On the web: www.alisonlittlewood.co.uk
On Twitter: @Ali__L
I don’t actually remember the first time I read Carrie. I can remember reading it, of course – I’ve done so more than once – but not the when and where. It would have been when I was pretty young, and busy reading everything I could lay my hands on. Part of that was borrowing my brother’s horror novels, which usually had black covers and big silver foil letters on the front. They were generally by Stephen King or James Herbert, with the result that, for me, those books WERE ‘horror’. Until I stumbled on the Mammoth Books of Best New Horror and discovered a whole new raft of writers, they defined the genre; for many, I guess they still do.
Stephen King is a giant. We all know that. He’s also an incredibly talented writer, and better, he always comes across as a very decent guy. I’ve read many more of his novels since then, and loved the vast majority. He has a great way with characters; the people in his books feel like one of us. We discover the unfolding events at their side, which makes it all the more terrifying when the dark surfaces. Sometimes the fears are supernatural in origin, but all too often they’re human. Carrie’s mother, after all, is one of the scariest things in the book. Her subjugation to a religious idea, the fact that it overrides the human connections in her life, even with her daughter – that’s terrifying. And then there’s the cruelty of children, so vividly portrayed; the claustrophobia of a child who doesn’t fit in, trapped in all the indignities and callousness that school life can offer. What bookish child can’t relate to that?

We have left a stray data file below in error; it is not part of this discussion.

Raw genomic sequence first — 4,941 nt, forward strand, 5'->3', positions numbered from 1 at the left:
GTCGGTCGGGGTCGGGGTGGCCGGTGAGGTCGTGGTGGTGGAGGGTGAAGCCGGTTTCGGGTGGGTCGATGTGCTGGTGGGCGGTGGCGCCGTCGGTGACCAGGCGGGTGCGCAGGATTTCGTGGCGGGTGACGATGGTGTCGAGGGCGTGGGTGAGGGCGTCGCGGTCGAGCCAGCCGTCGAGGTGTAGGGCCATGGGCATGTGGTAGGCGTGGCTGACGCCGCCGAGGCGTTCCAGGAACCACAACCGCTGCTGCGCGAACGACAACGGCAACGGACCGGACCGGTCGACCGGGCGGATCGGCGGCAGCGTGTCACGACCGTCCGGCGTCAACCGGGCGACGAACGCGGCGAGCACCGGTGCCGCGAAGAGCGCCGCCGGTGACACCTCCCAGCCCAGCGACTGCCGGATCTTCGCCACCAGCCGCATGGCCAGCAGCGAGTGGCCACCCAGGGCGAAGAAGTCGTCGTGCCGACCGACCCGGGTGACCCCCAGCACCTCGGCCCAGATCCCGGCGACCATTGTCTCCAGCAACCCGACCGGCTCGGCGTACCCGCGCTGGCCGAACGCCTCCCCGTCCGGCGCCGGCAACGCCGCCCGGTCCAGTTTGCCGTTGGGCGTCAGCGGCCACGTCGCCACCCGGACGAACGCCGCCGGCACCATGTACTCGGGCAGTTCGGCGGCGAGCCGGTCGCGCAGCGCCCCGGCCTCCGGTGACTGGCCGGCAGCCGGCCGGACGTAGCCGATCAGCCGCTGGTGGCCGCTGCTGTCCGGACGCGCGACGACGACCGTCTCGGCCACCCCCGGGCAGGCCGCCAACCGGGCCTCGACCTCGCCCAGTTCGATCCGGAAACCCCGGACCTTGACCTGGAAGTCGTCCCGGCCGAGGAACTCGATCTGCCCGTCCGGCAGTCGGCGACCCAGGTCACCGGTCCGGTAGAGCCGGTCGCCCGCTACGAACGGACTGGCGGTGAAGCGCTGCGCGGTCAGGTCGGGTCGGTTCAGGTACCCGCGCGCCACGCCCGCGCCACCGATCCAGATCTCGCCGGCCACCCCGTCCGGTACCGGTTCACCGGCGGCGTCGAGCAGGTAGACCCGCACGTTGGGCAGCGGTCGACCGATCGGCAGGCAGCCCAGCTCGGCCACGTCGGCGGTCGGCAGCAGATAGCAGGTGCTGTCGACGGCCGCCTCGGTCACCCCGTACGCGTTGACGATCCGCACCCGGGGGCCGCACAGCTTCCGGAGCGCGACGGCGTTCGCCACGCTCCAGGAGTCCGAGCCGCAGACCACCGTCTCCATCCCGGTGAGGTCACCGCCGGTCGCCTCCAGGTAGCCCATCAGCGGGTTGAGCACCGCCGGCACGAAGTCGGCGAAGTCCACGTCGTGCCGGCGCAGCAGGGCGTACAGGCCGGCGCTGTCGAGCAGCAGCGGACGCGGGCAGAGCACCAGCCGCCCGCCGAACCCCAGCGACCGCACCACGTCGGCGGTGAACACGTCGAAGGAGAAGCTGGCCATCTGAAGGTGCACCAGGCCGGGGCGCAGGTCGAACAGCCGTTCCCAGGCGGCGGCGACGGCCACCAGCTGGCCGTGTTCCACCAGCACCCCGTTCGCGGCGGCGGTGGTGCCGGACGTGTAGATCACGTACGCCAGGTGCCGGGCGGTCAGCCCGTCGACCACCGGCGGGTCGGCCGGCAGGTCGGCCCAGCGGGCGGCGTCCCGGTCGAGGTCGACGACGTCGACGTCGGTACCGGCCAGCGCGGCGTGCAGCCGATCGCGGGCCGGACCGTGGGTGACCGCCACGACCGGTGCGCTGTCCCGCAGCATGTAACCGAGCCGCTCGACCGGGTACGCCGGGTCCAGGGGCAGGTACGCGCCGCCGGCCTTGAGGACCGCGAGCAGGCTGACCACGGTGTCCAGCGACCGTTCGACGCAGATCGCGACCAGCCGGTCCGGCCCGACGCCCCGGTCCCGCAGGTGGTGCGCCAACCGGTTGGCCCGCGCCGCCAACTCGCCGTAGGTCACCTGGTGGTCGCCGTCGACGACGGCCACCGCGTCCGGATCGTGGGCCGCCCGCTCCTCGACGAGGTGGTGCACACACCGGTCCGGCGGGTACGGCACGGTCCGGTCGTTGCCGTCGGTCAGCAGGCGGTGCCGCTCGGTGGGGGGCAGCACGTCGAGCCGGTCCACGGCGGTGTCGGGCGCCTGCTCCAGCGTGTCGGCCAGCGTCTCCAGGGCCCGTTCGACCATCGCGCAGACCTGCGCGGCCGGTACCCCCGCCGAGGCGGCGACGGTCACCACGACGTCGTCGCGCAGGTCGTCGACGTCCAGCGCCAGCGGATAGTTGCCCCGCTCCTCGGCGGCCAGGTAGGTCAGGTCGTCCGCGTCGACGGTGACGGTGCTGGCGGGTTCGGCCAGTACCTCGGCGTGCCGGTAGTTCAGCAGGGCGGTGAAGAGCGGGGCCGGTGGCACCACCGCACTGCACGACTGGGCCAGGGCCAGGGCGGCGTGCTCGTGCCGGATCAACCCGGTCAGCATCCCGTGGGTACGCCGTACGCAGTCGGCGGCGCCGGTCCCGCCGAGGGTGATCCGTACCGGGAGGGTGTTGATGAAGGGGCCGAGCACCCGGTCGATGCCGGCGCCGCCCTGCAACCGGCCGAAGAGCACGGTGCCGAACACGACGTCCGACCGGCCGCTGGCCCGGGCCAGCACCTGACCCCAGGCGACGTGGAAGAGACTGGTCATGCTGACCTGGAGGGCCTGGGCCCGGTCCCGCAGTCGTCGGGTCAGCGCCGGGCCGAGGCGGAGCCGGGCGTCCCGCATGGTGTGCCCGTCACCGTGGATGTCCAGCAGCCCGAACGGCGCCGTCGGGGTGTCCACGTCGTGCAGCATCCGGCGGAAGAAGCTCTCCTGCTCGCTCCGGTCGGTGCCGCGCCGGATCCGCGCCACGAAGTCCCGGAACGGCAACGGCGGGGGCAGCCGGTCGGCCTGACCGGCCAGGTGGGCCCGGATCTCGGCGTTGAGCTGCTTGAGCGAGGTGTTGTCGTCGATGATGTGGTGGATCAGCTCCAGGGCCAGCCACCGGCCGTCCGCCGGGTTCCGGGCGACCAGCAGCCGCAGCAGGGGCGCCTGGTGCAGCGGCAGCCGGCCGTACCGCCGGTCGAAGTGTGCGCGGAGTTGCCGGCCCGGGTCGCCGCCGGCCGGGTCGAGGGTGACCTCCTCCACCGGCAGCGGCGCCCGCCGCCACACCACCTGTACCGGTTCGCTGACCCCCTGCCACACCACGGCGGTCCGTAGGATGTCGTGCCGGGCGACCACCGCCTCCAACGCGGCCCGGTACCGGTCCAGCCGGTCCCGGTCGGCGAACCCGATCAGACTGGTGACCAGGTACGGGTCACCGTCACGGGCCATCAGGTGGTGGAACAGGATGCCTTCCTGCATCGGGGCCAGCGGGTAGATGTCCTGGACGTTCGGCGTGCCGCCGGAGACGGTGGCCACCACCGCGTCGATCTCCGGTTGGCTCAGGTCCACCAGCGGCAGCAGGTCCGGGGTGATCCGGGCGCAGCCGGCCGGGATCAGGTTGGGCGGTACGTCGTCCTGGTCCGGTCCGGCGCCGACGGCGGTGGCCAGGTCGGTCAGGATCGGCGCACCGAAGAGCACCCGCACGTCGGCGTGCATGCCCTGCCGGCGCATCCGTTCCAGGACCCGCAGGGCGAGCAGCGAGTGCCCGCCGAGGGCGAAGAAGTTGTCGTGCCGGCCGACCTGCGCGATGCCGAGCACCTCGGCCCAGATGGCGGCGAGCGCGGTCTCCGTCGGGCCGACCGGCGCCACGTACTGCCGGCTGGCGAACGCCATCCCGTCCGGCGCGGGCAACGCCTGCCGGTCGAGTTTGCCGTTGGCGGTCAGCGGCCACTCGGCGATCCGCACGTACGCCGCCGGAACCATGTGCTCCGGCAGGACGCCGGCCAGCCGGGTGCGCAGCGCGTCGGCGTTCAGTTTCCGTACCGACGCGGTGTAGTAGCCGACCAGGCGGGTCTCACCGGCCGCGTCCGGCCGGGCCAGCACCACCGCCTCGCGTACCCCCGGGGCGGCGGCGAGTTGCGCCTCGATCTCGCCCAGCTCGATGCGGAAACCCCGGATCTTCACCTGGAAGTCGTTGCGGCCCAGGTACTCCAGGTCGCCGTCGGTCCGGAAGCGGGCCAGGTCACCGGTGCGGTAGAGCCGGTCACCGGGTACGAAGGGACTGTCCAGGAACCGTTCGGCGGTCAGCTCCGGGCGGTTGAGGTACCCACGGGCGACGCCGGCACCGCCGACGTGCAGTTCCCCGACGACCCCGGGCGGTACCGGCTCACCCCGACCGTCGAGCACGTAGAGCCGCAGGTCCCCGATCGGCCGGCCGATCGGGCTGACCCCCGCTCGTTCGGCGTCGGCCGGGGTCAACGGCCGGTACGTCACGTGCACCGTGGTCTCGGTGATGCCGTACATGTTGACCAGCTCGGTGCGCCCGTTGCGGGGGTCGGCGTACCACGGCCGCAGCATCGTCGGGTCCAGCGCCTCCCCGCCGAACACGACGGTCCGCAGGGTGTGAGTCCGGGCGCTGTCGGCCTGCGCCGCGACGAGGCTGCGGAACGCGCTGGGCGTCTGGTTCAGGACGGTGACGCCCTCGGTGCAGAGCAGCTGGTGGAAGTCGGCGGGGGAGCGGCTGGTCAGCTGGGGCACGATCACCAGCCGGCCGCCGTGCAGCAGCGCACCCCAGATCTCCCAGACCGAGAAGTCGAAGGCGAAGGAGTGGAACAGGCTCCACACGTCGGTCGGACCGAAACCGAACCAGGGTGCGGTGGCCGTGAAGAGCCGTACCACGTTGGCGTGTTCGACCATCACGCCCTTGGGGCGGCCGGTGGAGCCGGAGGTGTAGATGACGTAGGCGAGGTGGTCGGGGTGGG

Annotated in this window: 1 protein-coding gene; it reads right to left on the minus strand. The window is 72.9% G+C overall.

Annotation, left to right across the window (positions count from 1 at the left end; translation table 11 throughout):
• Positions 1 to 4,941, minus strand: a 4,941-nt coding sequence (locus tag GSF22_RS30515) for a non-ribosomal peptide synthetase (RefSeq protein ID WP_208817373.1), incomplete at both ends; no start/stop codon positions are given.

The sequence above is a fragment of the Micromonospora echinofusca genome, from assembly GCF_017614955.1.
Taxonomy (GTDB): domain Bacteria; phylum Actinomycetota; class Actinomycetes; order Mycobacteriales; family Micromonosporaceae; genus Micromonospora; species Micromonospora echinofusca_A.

What means the most to me though, when I think of Carrie, is the story of how it came to be written and published. There was the young Stephen King, battling to keep his family afloat – hey, just as if he was a regular guy! And he penned the first few pages, no doubt had a stern talking-to from his inner editor, and chucked them in the bin. And there the story of Carrie may have ended, if it wasn’t for his wife digging them out and telling him he needed to finish it.
I reiterate: just as if he was a regular guy. Because, for a long time, I hardly dared to put pen to paper. I’d built writing up to be something big and scary that other people did. I surely couldn’t do it; I’d better not even try. And then I read On Writing, in which, among other things, King tells the story of writing Carrie. That book was like getting a damn good talking to. And it’s full of hope; the discarded manuscript didn’t just get published but ended up being sold into paperback, for a fairy tale figure. (King rushed out to buy Tabitha a gift: he picked a hair-dryer. It was the only thing he could find in his local store. For some reason, that little detail always makes me smile and want to cry at the same time.)
Soon after reading that story, I went out and joined a local writing class. I started putting words on paper. And it took some time, but I’d actually started out on a little fairy tale of my own.
So thank you, Stephen King – not just for writing a wonderful novel, but for sharing the story of its birth. It’s meant a huge amount to me, as I imagine it has for a great many other people. And it’s good to know you’re a regular guy – but many of us still know that you really are a giant.
Alison Littlewood is the author of A Cold Season, published by Jo Fletcher Books. Her second novel, Path of Needles, is a dark blend of fairy tales and crime fiction, and her latest, a ghost story called The Unquiet House, is set for release in April 2014.
Alison’s short stories have been picked for the Best Horror of the Year and Mammoth Book of Best New Horror anthologies, as well as The Best British Fantasy 2013 and The Mammoth Book of Best British Crime 10. Other publication credits include the anthologies Terror Tales of the Cotswolds, Where Are We Going? and Never Again. Alison lives in West Yorkshire, England, with her partner Fergus.